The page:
Romania's top court on Tuesday ruled that the impeachment vote of president Traian Basescu was invalid. While the move allowed Basescu to be reinstated, Prime Minister Victor Ponta criticized the ruling.
Basescu, who was impeached in a July 29 referendum, has been locked in a bitter political battle with Prime Minister Ponta, his political rival. The power struggle has been interpreted by some outside analysts as a test of Romania's democracy two decades after the violent overthrow of dictator Nicolae Ceausescu.
According to news agency Mediafax, the judges' decision was adopted with a majority vote of six to three, a margin Ponta had previously stated was the bare minimum for him to accept the court's decision.
"I took note of the court decision and as previously announced, we will obey the decision," said Crin Antonescu, a co-leader of Ponta's leftist Social Liberal Union (USL). Antonescu had been serving as acting president in Basescu's absence.
Yet while Antonescu said the USL would accept the court's decision, Ponta stated he does not - though he will abide by it.
"The Constitutional Court's ruling was illegal, unjust and politically motivated," Ponta told a press conference. He added that he felt the decision was "contrary to democratic rules ... and violated legislation." He also pledged to "continue to defend Romanians from a repressive and oppressive regime."
Basescu, a former oil tanker captain and president of Romania since 2004, had previously accused Ponta of attempting to stage a coup and take control of independent institutions. The political battle has sent Romania's currency, the leu, to record lows, and hurt investor confidence.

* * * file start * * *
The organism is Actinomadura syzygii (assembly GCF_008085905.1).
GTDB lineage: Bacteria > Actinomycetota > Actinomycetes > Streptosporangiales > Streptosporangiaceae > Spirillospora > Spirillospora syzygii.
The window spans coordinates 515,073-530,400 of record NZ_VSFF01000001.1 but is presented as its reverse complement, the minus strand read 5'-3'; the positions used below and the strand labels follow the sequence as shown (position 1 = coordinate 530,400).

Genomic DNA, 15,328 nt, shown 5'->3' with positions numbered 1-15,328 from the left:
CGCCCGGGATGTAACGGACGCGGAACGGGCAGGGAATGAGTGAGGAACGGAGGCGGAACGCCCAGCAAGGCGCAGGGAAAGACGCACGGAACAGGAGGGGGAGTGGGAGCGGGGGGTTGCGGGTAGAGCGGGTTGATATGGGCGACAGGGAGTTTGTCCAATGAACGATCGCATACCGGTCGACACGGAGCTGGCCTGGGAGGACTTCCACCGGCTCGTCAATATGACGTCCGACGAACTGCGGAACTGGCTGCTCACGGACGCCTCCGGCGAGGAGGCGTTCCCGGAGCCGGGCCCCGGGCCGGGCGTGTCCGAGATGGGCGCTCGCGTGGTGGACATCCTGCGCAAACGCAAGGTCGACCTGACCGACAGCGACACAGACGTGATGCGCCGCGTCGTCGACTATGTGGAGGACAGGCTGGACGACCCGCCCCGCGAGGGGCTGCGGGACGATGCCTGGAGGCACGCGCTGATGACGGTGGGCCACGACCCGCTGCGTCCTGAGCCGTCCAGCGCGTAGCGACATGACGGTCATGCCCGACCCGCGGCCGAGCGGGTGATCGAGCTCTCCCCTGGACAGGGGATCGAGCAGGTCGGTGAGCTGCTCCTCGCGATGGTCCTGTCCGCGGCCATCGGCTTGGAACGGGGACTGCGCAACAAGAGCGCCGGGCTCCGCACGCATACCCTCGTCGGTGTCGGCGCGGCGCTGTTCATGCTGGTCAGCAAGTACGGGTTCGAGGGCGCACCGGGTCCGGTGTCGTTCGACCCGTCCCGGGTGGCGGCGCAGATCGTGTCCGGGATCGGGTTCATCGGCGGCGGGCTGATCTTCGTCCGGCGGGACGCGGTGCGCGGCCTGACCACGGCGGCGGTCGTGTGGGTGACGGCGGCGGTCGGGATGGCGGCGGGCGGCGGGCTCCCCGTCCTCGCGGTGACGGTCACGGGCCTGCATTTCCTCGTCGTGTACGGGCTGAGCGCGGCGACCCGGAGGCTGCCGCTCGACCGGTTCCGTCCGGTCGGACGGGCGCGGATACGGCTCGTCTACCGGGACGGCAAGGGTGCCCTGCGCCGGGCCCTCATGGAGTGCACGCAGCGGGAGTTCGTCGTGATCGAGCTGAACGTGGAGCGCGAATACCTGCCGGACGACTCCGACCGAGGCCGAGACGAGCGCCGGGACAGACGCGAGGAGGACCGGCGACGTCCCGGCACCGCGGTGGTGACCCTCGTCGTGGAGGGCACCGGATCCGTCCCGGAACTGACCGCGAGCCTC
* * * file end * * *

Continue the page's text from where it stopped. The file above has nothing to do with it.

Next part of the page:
Basescu's impeachment, originally launched by Ponta, required a 50 percent turnout to be binding. However, only 46 percent of the eligible electorate took part - leading to the need for the constitutional court to rule on the vote's validity.
"We stated that the referendum quorum condition was not met," chief judge Augustin Zegrean told reporters.
A decision by the court was originally due August 2, but was delayed due to the highly charged nature of the decision.
The conservative Basescu had become unpopular to some Romanians due to wage cuts and tax hikes in 2009 and 2011 brokered under two financing deals with the International Monetary Fund (IMF).
With a population of around 19.5 million, Romania is the second-poorest member of the European Union. In the first quarter of 2012, the country dipped into a recession as a result of the political turmoil.
"Basescu's political survival would suggest that tension with Prime Minister Victor Ponta will continue, with the potential for a renewed escalation later on in the year," said Otilia Simkova, an analyst with the Eurasia group, referencing parliamentary elections to be held in November. "Continuing political tension and forthcoming elections are not conducive to coherent policymaking."
The power struggle has been seen by some as hurting Romania's democracy. The European Union has in the past accused Ponta of undermining the rule of law and intimidating judges.
Basescu was also temporarily suspended from the presidency in 2007. A national referendum back then allowed him to remain in office.
bm/pfd (AFP, dpa, Reuters)